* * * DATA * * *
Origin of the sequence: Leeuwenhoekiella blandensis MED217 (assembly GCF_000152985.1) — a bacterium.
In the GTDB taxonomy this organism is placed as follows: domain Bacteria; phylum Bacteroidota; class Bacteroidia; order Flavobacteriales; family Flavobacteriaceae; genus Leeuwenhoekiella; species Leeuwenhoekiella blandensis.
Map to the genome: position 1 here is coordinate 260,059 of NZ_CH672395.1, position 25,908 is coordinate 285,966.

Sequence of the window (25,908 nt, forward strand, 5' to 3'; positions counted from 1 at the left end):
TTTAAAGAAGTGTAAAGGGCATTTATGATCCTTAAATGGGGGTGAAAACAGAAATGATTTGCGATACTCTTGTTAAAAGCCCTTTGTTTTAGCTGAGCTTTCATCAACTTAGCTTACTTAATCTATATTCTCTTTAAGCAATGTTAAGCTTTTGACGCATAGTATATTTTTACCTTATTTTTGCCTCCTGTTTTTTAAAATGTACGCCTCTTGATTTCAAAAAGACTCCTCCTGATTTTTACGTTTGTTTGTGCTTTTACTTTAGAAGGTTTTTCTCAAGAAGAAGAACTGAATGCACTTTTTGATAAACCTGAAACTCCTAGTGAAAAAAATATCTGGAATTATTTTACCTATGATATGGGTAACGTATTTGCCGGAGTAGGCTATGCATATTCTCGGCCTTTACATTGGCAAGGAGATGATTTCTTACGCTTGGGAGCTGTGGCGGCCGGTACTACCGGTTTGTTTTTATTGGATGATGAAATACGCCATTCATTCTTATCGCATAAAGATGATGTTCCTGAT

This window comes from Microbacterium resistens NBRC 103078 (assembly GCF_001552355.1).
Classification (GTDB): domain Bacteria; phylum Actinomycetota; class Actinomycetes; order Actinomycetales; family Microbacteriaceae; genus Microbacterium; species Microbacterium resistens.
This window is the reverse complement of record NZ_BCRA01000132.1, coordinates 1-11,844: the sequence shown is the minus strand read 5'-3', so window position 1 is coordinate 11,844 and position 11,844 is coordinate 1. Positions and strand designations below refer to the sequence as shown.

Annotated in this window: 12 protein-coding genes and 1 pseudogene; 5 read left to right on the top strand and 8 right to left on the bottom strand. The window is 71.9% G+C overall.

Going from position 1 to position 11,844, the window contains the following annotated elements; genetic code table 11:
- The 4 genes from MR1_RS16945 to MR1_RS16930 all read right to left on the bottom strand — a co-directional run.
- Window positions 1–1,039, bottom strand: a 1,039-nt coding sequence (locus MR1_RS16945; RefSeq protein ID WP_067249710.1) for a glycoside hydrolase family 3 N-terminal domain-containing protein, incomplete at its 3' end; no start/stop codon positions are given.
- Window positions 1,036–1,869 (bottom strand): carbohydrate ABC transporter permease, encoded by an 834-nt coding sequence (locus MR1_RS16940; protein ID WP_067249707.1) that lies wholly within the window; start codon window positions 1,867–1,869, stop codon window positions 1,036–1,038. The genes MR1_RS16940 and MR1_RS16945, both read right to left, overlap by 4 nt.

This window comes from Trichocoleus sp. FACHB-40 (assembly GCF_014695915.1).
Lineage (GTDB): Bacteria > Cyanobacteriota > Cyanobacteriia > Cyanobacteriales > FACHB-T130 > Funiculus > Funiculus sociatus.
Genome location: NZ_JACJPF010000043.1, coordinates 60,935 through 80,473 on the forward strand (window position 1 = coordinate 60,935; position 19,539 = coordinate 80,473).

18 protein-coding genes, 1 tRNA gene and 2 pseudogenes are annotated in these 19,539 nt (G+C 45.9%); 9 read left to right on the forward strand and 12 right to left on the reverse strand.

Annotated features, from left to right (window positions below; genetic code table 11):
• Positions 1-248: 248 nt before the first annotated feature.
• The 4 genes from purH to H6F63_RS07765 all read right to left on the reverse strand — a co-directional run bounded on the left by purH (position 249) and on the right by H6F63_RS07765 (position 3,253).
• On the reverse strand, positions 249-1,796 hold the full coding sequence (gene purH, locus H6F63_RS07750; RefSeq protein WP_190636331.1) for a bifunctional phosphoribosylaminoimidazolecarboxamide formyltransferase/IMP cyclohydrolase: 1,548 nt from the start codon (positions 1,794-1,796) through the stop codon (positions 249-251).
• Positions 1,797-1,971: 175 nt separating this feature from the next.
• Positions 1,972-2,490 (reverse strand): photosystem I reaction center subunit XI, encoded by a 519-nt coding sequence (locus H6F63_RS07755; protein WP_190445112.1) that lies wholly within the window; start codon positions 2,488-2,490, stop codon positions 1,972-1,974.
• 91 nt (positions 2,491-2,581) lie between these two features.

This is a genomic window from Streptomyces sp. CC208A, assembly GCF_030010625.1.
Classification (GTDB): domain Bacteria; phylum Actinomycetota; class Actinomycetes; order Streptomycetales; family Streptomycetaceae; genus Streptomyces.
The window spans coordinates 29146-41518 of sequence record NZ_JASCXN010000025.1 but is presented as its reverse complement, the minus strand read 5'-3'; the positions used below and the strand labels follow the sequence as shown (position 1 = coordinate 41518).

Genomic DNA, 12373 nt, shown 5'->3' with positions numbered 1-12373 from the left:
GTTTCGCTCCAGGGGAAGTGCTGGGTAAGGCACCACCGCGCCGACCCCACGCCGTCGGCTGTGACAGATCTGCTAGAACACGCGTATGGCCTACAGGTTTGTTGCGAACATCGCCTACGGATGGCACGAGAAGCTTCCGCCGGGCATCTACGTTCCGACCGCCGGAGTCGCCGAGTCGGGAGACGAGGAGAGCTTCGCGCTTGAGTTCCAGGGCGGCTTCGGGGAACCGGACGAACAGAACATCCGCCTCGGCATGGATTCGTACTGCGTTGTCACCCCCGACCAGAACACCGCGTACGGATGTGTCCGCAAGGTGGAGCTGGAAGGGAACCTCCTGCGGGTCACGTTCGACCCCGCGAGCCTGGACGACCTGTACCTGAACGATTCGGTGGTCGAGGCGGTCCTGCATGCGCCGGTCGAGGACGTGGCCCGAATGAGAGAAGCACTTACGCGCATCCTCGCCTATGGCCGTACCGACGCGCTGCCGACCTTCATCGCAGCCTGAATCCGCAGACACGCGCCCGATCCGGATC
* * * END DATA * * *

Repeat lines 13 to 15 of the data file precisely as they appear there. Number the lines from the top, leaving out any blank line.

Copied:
- Window positions 1,036–1,869 (bottom strand): carbohydrate ABC transporter permease, encoded by an 834-nt coding sequence (locus MR1_RS16940; protein ID WP_067249707.1) that lies wholly within the window; start codon window positions 1,867–1,869, stop codon window positions 1,036–1,038. The genes MR1_RS16940 and MR1_RS16945, both read right to left, overlap by 4 nt.

This window comes from Trichocoleus sp. FACHB-40 (assembly GCF_014695915.1).
Lineage (GTDB): Bacteria > Cyanobacteriota > Cyanobacteriia > Cyanobacteriales > FACHB-T130 > Funiculus > Funiculus sociatus.